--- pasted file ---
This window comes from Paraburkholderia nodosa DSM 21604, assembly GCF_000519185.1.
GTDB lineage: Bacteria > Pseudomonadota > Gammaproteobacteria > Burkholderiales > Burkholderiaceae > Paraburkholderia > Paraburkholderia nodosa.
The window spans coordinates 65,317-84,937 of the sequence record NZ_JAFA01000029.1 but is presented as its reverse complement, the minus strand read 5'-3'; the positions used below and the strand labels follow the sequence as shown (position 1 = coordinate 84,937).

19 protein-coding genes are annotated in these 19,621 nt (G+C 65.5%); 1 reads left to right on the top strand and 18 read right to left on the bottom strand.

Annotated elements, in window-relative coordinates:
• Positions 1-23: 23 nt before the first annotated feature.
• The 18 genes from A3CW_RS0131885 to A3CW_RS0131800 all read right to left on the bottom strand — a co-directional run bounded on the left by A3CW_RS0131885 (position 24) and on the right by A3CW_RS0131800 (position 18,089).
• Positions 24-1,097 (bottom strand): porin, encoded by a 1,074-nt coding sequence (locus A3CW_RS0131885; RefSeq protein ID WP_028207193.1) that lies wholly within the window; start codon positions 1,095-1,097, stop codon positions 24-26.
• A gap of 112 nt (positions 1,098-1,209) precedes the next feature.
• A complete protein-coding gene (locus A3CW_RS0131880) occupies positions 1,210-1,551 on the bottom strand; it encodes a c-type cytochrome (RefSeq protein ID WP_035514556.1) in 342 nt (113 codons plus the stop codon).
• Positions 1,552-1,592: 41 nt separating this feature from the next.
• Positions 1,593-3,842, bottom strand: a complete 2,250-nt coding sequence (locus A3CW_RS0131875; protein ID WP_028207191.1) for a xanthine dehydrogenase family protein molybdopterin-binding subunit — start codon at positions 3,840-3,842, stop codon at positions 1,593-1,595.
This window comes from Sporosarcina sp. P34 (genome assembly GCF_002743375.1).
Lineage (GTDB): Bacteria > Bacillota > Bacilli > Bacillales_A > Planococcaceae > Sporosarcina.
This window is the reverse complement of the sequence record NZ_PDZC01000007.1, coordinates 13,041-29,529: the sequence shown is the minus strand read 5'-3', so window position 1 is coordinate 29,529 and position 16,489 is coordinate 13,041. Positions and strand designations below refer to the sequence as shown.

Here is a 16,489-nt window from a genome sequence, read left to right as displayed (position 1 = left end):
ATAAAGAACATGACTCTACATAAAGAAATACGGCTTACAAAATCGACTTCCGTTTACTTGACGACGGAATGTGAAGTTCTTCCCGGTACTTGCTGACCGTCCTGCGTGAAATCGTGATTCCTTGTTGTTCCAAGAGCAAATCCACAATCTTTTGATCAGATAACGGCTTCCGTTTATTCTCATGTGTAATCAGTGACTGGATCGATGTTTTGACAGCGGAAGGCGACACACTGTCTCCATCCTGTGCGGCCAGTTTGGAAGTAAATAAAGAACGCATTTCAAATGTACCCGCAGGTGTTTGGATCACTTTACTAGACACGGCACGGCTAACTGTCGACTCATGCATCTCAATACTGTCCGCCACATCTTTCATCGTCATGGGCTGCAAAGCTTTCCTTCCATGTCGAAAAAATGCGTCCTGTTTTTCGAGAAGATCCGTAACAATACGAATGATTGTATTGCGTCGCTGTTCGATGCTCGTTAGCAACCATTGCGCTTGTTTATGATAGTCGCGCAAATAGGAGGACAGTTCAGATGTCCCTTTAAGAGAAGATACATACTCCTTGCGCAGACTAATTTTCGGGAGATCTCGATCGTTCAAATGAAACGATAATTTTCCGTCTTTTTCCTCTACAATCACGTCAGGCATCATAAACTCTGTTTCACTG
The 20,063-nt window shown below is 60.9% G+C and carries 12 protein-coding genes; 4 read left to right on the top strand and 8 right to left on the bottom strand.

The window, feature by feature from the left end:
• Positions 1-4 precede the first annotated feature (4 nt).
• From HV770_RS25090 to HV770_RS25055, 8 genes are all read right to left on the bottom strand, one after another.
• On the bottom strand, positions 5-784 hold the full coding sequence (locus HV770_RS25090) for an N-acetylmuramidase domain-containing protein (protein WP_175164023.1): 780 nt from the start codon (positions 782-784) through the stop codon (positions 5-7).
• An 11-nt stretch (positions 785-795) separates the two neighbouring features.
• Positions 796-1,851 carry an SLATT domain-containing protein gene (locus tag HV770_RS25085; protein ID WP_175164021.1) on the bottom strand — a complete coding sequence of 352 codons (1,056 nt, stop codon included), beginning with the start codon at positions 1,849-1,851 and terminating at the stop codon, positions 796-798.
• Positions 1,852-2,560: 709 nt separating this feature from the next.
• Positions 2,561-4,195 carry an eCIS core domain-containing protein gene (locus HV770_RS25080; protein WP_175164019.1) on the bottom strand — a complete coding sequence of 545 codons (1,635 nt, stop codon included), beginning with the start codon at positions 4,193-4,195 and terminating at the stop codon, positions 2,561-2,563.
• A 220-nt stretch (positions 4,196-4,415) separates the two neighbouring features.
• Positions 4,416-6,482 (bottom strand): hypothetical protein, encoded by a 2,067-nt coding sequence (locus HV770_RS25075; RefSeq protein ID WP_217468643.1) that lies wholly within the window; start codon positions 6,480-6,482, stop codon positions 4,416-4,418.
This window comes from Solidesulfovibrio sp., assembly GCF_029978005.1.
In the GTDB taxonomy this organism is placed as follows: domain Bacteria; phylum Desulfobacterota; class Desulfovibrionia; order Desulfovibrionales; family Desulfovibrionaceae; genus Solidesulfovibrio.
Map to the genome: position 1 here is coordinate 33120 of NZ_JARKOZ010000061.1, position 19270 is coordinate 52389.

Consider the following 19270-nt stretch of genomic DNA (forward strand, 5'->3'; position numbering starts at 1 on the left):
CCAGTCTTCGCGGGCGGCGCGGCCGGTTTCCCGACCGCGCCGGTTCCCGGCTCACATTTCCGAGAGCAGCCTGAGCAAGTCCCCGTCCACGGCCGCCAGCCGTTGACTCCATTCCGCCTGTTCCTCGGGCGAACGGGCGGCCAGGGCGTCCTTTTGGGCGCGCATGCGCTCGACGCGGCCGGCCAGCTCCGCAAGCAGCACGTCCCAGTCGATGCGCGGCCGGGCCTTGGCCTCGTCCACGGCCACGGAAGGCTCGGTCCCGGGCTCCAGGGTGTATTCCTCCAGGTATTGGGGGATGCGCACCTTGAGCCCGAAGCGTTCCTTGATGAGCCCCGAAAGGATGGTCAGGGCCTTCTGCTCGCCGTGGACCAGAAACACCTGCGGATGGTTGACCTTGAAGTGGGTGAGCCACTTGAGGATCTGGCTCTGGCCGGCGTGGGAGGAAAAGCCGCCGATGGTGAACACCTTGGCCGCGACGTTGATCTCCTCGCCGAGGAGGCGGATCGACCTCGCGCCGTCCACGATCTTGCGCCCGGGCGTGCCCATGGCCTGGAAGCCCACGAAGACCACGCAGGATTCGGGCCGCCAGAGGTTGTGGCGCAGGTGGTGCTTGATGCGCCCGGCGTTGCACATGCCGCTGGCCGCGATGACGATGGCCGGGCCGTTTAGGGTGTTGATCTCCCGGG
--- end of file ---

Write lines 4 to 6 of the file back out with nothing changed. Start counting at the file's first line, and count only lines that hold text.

19 protein-coding genes are annotated in these 19,621 nt (G+C 65.5%); 1 reads left to right on the top strand and 18 read right to left on the bottom strand.

Annotated elements, in window-relative coordinates:
• Positions 1-23: 23 nt before the first annotated feature.